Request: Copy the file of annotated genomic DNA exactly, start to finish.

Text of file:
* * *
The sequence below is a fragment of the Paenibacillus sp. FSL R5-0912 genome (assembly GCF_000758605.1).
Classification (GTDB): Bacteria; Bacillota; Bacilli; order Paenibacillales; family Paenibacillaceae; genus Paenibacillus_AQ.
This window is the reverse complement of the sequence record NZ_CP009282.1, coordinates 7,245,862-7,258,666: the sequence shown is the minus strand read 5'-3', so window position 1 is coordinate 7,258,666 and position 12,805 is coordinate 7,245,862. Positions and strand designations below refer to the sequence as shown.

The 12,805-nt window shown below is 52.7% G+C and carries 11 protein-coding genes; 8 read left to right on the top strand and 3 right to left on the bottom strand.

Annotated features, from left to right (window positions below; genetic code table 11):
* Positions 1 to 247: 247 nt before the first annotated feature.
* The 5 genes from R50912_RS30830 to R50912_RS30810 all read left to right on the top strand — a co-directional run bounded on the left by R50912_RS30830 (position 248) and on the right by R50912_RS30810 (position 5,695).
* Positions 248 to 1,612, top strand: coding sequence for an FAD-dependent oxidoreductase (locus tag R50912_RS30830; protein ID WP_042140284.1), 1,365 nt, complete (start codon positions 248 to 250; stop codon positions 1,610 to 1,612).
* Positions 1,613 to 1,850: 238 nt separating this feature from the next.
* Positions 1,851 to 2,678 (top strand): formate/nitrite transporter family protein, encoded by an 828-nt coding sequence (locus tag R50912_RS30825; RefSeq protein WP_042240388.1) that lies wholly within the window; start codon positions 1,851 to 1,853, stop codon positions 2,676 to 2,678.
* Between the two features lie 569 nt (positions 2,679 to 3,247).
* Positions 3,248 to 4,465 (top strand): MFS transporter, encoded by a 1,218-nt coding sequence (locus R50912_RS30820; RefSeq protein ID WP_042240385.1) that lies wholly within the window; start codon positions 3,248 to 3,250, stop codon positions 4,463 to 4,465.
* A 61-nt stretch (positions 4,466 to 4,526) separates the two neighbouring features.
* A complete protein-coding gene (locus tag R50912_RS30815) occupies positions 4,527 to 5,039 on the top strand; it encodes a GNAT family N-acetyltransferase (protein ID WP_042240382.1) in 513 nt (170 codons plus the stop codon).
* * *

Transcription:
The sequence below is a fragment of the Paenibacillus sp. FSL R5-0912 genome (assembly GCF_000758605.1).
Classification (GTDB): Bacteria; Bacillota; Bacilli; order Paenibacillales; family Paenibacillaceae; genus Paenibacillus_AQ.
This window is the reverse complement of the sequence record NZ_CP009282.1, coordinates 7,245,862-7,258,666: the sequence shown is the minus strand read 5'-3', so window position 1 is coordinate 7,258,666 and position 12,805 is coordinate 7,245,862. Positions and strand designations below refer to the sequence as shown.

The 12,805-nt window shown below is 52.7% G+C and carries 11 protein-coding genes; 8 read left to right on the top strand and 3 right to left on the bottom strand.

Annotated features, from left to right (window positions below; genetic code table 11):
* Positions 1 to 247: 247 nt before the first annotated feature.
* The 5 genes from R50912_RS30830 to R50912_RS30810 all read left to right on the top strand — a co-directional run bounded on the left by R50912_RS30830 (position 248) and on the right by R50912_RS30810 (position 5,695).
* Positions 248 to 1,612, top strand: coding sequence for an FAD-dependent oxidoreductase (locus tag R50912_RS30830; protein ID WP_042140284.1), 1,365 nt, complete (start codon positions 248 to 250; stop codon positions 1,610 to 1,612).
* Positions 1,613 to 1,850: 238 nt separating this feature from the next.
* Positions 1,851 to 2,678 (top strand): formate/nitrite transporter family protein, encoded by an 828-nt coding sequence (locus tag R50912_RS30825; RefSeq protein WP_042240388.1) that lies wholly within the window; start codon positions 1,851 to 1,853, stop codon positions 2,676 to 2,678.
* Between the two features lie 569 nt (positions 2,679 to 3,247).
* Positions 3,248 to 4,465 (top strand): MFS transporter, encoded by a 1,218-nt coding sequence (locus R50912_RS30820; RefSeq protein ID WP_042240385.1) that lies wholly within the window; start codon positions 3,248 to 3,250, stop codon positions 4,463 to 4,465.
* A 61-nt stretch (positions 4,466 to 4,526) separates the two neighbouring features.
* A complete protein-coding gene (locus tag R50912_RS30815) occupies positions 4,527 to 5,039 on the top strand; it encodes a GNAT family N-acetyltransferase (protein ID WP_042240382.1) in 513 nt (170 codons plus the stop codon).